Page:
DLCs: The Downside

The North American market may not be the hotbed of activity that DLC vendors had hoped for

August 29, 2003

4 Min Read
DLCs: The Downside

Earlier this month, Light Reading reported that the markets outside North America were looking pretty hot for digital loop carrier (DLC) makers (see DLCs Gain Foreign Currency). But what about inside North America, especially now that the FCC has dropped its Triennial Review on us?

Unfortunately, the North American market is fraught with problems. The Triennial Review was, as expected, very much in favor of the RBOCs (though they don't seem to be too happy about it -- see Bells Challenge FCC Ruling), but that doesn't mean DLC vendors will breathe any easier. Indeed, FCC's rules don't require the RBOCs to deploy any new facilities. The rules do, however, encourage fiber-to-the-premise (FTTP) deployments, and several vendors are now trying to win a big chunk of that business (see Merrill Boosts AFC).

Overall, though, the FCC's efforts were a missed opportunity, and the North American DLC market has been on the decline since at least 2001. RHK Inc. reports that the North American DLC market shrank to $1.04 billion in 2002 from $1.43 billion in 2001 – a drop of about 27 percent.

Why the slide? There are the usual reasons – capital spending has slowed, and the market seems overcrowded (see DLC Shakeout Looms). But a deeper investigation shows that the DLC market as a whole – and its potential – may be smaller than was once thought. A few months ago, independent telecom analysts John Celentano, principal of Skyline Marketing, and Kermit Ross, founder of Millennium Marketing, slapped together a report that outlined some key areas that might keep the North American DLC market tethered.

The duo's most interesting findings came from combing through about five years worth of data that the RBOCs had been providing to the FCC for its Armis database – the database that lots of market research companies use in figuring market size, growth, etc. The data needed work, they say, because each RBOC had their own interpretation on how to report voice-grade equivalent lines, digital carrier services, and other items. "For years, the vendors have been using bum dope," says Ross.

Celentano's and Ross' report, dubbed "The Millennium-Skyline Project," made a handful of assertions about the DLC space that, if true, could dampen the spirits of DLC equipment vendors looking to score big on sales. The main marketing pitch of such gear is that it can help carriers moving from POTS [plain old telephone service] and data service to a full suite of broadcast TV, video, high-speed data, and other services.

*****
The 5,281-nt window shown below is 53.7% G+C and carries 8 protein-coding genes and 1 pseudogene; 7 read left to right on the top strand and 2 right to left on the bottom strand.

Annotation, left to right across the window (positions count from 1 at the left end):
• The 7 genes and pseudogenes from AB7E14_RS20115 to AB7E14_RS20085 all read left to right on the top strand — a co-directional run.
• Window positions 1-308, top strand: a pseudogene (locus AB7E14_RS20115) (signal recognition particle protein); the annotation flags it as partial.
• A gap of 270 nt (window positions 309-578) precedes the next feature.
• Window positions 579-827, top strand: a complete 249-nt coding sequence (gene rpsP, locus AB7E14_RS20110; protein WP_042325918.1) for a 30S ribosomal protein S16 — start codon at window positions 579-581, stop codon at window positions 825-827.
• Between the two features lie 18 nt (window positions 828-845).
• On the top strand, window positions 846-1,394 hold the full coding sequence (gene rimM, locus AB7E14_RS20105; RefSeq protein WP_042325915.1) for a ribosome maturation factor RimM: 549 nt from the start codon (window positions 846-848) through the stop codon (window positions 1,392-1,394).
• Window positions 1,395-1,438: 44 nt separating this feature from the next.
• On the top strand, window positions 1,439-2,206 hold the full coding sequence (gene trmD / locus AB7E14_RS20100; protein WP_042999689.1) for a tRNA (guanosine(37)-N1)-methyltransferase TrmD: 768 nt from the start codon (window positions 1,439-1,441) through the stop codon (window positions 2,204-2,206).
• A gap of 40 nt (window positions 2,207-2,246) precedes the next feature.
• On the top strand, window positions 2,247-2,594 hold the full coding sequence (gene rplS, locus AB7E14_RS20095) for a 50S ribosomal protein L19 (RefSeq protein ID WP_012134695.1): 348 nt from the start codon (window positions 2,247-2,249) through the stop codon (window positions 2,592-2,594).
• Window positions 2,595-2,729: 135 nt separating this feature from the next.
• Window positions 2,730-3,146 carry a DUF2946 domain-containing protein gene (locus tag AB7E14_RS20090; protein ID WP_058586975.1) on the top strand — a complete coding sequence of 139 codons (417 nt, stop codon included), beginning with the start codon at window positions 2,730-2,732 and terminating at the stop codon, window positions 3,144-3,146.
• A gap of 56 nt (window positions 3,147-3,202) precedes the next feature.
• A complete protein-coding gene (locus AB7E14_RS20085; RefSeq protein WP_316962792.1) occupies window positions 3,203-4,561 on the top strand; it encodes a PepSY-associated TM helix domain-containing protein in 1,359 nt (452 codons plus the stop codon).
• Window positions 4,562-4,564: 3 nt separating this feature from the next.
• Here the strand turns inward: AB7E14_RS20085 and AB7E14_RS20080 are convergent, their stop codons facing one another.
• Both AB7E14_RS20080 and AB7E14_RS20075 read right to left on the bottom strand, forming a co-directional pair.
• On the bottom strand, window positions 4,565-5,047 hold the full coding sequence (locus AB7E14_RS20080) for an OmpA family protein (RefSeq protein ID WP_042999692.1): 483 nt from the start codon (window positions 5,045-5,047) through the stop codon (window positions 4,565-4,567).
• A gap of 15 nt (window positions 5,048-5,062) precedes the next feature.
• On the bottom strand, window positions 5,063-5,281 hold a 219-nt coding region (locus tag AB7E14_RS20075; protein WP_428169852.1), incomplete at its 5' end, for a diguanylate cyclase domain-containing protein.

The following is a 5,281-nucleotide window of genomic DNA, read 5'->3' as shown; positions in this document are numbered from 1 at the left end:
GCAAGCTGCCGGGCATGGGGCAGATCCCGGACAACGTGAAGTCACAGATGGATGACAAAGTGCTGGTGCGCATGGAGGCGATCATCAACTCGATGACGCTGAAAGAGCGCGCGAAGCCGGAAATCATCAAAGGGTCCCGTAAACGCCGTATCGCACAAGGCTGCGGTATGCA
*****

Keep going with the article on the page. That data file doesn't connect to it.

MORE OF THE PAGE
The Millennium-Skyline report's findings include two important points for the DLC market. First: Fewer lines are served by DLCs than was once thought. Second: There is an excess of unused baseband copper lines in the big RBOC networks today.

Market researchers in the past have said that more than a third of all access lines are served by DLCs, but the Millennium-Skyline report contends that DLC systems served only about 24 percent of the total access lines, far shy of the 41 percent that the Armis data had previously reported for the years 1997 through 2001. Worse yet, this share isn't really growing.

In all but two major telcos, less than 20 percent of the lines are DLC-served, and in one carrier, less than 10 percent of the lines are DLC-served. This shows that there may be fewer opportunities for upgrading or replacing DLCs than folks have been led to believe. "It has taken 25 years for DLCs to achieve an almost 25 percent penetration level, and it likely will never go higher," the report states.

Thanks to aggressive bubble-time buildouts such as SBC Communications Inc.'s (NYSE: SBC) Project Pronto and Sprint Corp.'s (NYSE: FON) Integrated On-Demand Network (ION), the major carriers in the U.S. have an abundance of unused DLC capacity and copper in their access networks, the report also states. By comparing the number of working lines to the number of equipped lines, Celentano and Ross found that about 43 percent of the equipped DLC capacity in the RBOCs' networks is unused. That's significant, the authors say, in that it makes it easier for carriers to delay replacing their existing base of DLCs with newer broadband-enabled systems. Instead, they might opt to use upgrade cards from vendors such as Catena Networks Inc. or add mini-DSLAMs to remote terminals in order to provide customers with DSL service.

With all that as a backdrop, it's easy to see why so much emphasis has been given to the FTTP activity of late. It's also worth noting that those cut out of the FTTP RFP race may be looking forward to a very long winter.

— Phil Harvey, Senior Editor, Light Reading

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